The bindings are called 'Quick-Adjust' and consist of nylon webbing that holds the snowshoe to my boot.   It crosses the foot at three spots; front of the ankle, toe and diagonally across the top of the foot.  When looking down at my foot, while in the snowshoe, it looks like a 'Z'.  

The crampons are aggressive looking.  They make me wonder if snow will get caught and packed into them.  They are powder coated, which is supposed to reduce build up of snow and ice.  

For the most part, the Explore are what I expected from the website.  My only surprise was the weight.  These are 'big' snowshoes, yet they feel surprisingly light.  They are easy to slide on and the binding are easy to use.  Of course, I haven't had to put them on with cold or mittened hands.    

Test Locations, Conditions and Time Frame:

Living in Northern New England, I have the good fortune of being able to experience at least 4 seasons (sometimes within days of each other!) and some of the best outdoor areas around.  During the next four months our temperature range will run from the current of 42 degrees F (5.5 C) down to about 0 degrees F (-18 C).    During the months of January through the beginning of April I spend a good deal of time snowshoeing and ice fishing.  

I am looking forward to testing the Explore snowshoes - hopefully we won't have to wait much longer for snow!
I snowshoe both on frozen, snow covered lakes and snow covered trails.
Picture is taken from the Redfeather web site:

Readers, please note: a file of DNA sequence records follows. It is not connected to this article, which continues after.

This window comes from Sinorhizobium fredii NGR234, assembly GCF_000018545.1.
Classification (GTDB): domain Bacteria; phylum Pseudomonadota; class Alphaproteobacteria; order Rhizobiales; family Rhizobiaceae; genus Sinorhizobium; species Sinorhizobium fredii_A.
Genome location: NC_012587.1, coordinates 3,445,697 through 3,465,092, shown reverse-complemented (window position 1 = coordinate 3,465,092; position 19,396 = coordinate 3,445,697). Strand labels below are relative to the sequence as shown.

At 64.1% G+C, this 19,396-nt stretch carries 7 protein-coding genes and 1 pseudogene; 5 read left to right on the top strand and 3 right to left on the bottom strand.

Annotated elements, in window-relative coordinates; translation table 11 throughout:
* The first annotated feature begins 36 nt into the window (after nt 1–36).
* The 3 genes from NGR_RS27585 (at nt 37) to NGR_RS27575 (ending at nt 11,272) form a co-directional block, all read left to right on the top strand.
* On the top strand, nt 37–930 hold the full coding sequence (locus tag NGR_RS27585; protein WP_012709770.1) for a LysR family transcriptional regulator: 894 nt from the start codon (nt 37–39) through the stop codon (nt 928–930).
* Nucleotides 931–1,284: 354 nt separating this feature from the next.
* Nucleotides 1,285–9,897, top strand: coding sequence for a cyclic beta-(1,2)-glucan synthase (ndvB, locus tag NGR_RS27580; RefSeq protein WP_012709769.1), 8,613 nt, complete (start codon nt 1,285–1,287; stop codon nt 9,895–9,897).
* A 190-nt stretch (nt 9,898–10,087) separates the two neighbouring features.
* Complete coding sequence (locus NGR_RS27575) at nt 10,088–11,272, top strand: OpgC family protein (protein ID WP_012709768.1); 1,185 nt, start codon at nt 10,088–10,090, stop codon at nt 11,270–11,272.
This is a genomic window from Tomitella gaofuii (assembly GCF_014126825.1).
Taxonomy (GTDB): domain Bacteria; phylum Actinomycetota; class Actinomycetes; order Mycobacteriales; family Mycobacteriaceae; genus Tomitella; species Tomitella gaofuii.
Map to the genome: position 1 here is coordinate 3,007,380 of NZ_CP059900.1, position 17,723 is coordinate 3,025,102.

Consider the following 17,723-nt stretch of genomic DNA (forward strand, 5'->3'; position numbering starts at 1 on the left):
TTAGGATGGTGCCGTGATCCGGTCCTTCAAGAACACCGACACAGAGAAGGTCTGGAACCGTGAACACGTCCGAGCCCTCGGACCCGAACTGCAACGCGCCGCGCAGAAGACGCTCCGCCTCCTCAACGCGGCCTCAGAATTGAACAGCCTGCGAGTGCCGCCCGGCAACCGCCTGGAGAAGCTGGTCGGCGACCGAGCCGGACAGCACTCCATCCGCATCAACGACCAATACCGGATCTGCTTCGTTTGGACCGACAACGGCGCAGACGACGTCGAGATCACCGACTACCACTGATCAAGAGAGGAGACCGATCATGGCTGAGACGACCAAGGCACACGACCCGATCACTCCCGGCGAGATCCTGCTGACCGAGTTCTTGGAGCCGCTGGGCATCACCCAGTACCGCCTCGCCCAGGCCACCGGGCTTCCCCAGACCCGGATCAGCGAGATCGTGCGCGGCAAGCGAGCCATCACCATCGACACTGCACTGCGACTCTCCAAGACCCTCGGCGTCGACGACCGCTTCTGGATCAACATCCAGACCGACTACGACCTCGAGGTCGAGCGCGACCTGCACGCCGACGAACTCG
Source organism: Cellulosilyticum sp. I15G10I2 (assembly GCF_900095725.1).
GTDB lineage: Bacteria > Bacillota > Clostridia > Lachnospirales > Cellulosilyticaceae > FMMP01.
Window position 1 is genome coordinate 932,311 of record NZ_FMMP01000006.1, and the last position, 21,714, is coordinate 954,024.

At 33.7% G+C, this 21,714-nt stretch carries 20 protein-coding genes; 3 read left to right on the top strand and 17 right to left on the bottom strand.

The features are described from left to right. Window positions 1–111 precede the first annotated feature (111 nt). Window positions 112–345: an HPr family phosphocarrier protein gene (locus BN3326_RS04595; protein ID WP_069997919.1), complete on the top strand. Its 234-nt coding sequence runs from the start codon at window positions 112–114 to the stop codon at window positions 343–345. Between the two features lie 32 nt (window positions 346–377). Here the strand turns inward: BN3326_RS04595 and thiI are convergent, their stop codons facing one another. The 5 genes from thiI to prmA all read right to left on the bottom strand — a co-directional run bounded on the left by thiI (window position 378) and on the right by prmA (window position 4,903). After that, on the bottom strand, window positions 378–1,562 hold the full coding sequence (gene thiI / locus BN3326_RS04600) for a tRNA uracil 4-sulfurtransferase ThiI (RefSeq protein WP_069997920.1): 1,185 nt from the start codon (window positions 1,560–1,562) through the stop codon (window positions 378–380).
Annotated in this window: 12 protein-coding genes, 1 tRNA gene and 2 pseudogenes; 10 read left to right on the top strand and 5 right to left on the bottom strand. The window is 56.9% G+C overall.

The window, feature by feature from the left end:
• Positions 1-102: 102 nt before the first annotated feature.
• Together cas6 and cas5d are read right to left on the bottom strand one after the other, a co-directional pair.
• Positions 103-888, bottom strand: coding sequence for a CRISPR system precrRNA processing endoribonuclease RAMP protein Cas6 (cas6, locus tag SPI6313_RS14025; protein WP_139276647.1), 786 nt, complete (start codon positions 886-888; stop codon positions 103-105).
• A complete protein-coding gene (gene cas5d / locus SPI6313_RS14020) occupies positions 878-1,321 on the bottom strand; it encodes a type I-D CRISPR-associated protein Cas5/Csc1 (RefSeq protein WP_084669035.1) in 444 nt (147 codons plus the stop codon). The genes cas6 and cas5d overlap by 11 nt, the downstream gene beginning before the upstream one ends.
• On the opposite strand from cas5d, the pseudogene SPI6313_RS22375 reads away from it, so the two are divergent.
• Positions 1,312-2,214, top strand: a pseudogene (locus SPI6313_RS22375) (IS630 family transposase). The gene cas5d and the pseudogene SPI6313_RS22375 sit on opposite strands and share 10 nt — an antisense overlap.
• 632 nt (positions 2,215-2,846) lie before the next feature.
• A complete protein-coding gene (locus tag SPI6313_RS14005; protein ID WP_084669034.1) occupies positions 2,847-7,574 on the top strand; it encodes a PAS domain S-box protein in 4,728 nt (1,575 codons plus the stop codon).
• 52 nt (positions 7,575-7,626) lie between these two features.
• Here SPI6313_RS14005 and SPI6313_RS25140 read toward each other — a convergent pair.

This ends my Initial Report,  I will amend it in two months to report on my field information.

Field Report
Explore Snowshoe

Field Information:

    The snow finally arrived in Maine the third week in January.  The amount and frequency seems to have made up for the late arrival.   I've had plenty of opportunities to use the snowshoes on many types of snow - from light, fluffy snow to hard packed, ice crusted snow.  
    I have found that once I fit the snowshoes to my footwear, they hold the adjustment.  I usually take care of that before I leave the house, then just slide them on when I get to wherever I am going.  One thing that I have found somewhat odd is the amount of strapping left after the shoes are adjusted.  I end up tucking the ends under the rest of the strap.  The only problem is that it sometimes works its way loose and I have to stop and tuck it back in.  That becomes difficult when it is very cold and my hands become stiff and the straps are wet or frozen. I understand why the straps are so long - other users might need to adjust them differently than I do.  I don't believe that either of the boots I wear take as much space as some other boots might.